Our situation, however, was a very peculiar one. We had no means of finding out where we were ourselves, or where the American party was. We had not been furnished with instruments for making astronomical observations, could not determine with any kind of accuracy our latitude and longitude, and did not know whether we were two hundred miles from the Pacific coast or five hundred. According to the report of Lieutenant Phillippeus, who had partially explored the Anadyr River, it was about a thousand versts from the settlement to Anadyr Bay, while according to the dead reckoning which we had kept from Gizhiga it could not be over four hundred. The real distance was to us a question of vital importance, because we should be obliged to carry dog-food for the whole trip, and if it was anything like a thousand versts we should in all probability lose our dogs by starvation before we could possibly get back. Besides this, when we finally reached Anadyr Bay, if we ever did, we should have no means of finding out where the Americans were; and unless we happened to meet a band of Chukchis who had seen them, we might wander over those desolate plains for a month without coming across the stove-pipe, which was the only external sign of their subterranean habitation. It would be far worse than the proverbial search for a needle in a haystack.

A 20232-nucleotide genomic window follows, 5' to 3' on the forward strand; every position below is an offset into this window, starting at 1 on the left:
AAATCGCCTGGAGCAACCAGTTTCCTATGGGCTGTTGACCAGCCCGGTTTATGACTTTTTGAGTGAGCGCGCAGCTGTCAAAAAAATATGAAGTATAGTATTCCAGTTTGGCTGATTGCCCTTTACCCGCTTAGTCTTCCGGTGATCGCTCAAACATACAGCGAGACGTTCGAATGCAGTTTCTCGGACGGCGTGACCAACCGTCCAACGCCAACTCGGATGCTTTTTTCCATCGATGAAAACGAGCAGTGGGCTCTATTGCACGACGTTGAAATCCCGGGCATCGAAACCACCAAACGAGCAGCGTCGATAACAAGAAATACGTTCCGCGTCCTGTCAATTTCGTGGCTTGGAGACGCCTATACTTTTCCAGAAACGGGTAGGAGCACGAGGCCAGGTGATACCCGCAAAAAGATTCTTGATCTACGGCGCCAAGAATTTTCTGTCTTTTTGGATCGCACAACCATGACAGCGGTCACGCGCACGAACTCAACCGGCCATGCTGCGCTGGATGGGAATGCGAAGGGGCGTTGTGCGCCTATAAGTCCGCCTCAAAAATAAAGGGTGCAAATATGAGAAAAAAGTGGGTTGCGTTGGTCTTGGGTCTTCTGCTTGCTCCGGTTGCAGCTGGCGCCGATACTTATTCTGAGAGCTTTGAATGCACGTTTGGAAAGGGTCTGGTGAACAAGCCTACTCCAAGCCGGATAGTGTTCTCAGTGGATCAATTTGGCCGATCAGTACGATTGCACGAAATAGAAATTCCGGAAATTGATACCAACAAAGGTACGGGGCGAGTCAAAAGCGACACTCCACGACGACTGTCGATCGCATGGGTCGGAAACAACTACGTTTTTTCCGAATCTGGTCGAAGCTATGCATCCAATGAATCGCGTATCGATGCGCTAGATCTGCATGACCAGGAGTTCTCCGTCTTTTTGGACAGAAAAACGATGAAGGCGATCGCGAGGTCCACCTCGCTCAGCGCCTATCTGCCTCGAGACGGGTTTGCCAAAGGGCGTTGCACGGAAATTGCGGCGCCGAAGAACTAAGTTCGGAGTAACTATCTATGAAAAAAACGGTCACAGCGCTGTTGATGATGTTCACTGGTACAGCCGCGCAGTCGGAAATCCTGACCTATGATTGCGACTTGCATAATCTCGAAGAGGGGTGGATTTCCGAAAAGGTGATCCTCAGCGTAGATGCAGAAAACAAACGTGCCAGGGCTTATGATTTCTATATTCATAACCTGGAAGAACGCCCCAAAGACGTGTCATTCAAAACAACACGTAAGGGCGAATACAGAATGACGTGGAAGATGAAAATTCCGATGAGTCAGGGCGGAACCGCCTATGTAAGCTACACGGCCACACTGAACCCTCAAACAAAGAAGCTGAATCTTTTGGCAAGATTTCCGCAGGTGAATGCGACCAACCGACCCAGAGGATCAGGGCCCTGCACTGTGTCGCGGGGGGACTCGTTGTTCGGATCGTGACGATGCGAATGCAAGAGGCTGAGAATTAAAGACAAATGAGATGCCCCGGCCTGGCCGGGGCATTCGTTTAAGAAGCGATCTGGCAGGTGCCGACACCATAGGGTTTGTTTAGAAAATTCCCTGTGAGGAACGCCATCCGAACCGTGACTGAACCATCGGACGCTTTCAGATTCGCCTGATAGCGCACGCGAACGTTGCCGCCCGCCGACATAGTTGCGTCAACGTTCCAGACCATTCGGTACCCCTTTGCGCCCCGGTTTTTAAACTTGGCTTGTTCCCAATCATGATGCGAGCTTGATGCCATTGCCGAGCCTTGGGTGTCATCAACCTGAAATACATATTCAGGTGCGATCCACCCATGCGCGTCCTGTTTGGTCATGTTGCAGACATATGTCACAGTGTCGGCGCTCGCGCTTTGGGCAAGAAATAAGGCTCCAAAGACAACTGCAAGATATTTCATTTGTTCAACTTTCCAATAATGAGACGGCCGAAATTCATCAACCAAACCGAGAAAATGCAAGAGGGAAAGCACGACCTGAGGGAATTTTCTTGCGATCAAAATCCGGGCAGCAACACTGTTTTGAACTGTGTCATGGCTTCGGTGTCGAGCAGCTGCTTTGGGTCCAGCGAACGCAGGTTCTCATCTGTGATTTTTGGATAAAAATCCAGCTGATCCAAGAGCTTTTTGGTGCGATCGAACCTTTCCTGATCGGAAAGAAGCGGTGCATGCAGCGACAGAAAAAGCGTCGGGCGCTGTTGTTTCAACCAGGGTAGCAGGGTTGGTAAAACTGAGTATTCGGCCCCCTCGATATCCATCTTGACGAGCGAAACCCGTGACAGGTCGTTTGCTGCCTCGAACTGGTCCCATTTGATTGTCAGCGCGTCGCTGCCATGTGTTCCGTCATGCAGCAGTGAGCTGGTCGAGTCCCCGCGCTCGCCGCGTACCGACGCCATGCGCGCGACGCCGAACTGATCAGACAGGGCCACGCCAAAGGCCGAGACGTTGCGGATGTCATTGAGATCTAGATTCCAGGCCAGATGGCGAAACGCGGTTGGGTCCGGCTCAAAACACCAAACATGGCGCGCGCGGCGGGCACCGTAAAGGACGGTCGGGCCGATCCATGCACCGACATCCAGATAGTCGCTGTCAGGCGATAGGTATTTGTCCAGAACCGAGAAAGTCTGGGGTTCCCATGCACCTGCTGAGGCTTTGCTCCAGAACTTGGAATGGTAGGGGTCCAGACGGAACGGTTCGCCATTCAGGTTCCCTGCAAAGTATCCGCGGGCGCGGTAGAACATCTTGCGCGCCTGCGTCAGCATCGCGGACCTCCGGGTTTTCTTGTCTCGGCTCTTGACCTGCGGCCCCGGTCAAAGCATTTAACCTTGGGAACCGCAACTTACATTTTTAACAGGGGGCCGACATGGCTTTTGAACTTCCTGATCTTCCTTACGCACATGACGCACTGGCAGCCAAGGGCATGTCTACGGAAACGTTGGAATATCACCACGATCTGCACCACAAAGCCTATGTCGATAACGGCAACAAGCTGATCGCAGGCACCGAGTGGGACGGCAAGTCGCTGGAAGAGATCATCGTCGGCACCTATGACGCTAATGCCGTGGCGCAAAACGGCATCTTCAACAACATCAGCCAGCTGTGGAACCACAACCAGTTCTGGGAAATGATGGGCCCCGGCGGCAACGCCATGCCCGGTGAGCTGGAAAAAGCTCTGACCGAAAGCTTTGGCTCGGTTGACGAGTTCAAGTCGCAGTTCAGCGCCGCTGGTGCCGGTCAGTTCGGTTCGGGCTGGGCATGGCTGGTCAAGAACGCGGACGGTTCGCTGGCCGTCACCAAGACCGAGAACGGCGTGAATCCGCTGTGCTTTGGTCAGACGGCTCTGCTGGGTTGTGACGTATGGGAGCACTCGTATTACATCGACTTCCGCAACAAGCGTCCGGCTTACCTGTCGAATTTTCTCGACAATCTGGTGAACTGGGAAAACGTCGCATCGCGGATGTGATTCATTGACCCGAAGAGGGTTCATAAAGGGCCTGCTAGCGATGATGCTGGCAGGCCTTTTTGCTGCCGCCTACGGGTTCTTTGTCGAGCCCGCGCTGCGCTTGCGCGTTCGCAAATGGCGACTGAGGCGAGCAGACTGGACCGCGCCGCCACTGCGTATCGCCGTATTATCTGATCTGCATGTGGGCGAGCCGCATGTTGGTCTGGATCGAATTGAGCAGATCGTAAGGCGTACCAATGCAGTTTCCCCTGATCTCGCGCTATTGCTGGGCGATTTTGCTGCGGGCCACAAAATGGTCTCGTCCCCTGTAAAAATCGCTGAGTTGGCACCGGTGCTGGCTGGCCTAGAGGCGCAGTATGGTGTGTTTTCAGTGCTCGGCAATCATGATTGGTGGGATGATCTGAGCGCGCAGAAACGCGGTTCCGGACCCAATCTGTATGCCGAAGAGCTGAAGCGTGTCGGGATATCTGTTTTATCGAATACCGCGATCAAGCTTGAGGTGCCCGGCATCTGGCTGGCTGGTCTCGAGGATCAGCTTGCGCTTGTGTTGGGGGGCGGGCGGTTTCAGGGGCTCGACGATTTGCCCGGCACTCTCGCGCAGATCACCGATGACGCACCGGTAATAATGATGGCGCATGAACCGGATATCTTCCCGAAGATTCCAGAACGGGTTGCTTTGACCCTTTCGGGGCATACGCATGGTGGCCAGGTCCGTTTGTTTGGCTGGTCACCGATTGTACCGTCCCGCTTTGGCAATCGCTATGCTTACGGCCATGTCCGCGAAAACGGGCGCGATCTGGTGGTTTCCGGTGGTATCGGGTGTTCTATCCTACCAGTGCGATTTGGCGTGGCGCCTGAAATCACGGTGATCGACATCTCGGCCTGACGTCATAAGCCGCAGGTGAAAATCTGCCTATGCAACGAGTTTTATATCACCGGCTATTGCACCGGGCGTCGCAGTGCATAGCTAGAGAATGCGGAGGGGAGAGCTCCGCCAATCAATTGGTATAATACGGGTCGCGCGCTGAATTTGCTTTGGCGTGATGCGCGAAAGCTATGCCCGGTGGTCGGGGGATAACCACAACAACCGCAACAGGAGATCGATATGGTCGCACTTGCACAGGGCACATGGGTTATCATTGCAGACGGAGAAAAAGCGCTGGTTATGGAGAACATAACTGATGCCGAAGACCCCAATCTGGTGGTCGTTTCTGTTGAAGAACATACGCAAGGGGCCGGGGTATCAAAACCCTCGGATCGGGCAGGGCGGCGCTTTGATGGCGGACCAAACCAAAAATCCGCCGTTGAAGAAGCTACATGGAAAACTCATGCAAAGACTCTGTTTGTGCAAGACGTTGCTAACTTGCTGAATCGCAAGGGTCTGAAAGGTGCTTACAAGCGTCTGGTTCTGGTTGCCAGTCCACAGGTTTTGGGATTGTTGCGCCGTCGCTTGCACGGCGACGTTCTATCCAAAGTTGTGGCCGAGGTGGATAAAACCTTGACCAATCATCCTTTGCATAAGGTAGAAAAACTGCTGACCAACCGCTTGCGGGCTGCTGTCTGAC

When we made known to the people of Anadyrsk our intention of going to the Pacific coast, and called for volunteers to make up a party, we met with the most discouraging opposition. The natives declared unanimously that such a journey was impossible, that it had never been accomplished, that the lower Anadyr was swept by terrible storms and perfectly destitute of wood, that the cold there was always intense, and that we should inevitably starve to death, freeze to death, or lose all our dogs. They quoted the experience of Lieutenant Phillippeus, who had narrowly escaped starvation in the same region in 1860, and said that while he started in the spring we proposed to go in midwinter, when the cold was most intense and the storms most severe. Such an adventure they declared was almost certain to end in disaster. Our Cossack Gregorie, a brave and trustworthy old man, had been Lieutenant Phillippeus's guide and Chukchi interpreter in 1860, had been down the river about a hundred and fifty miles in winter, and knew something about it. We accordingly dismissed the natives and talked the matter over with him. He said that as far as he had ever gone towards Anadyr Bay there was trailing-pine enough along the banks of the river to supply us with firewood, and that the country was no worse than much of that over which we had already travelled between Gizhiga and Anadyrsk. He said that he was entirely willing to undertake the trip, and would go with his own team of dogs wherever we would lead the way. The priest also, who had been down the river in summer, believed the journey to be practicable, and said he would go himself if he could do any good. Upon the strength of this encouragement we gave the natives our final decision, showed them the letter which we brought from the Russian governor at Gizhiga authorising us to demand men and sledges for all kinds of service, and told them that if they still refused to go we would send a special messenger to Gizhiga and report their disobedience. This threat and the example of our Cossack Gregorie, who was known to be an experienced guide from the Okhotsk Sea to the Arctic Ocean, finally had the desired effect. Eleven men agreed to go, and we began at once to collect dog-food and provisions for an early start. We had as yet only the vaguest, most indefinite information with regard to the situation of the American party, and we determined to wait a few days until a Cossack named Kozhevin (ko-zhay'-vin), who had gone to visit a band of Wandering Chukchis, should return. The priest was sure that he would bring later and more trustworthy intelligence, because the wandering natives throughout the whole country knew of the arrival of the mysterious white men, and would probably tell Kozhevin approximately where they were. In the meantime we made some additions to our heavy suits of furs, prepared masks of squirrelskin to be worn over the face in extremely low temperatures, and set all the women in the village at work upon a large fur tent.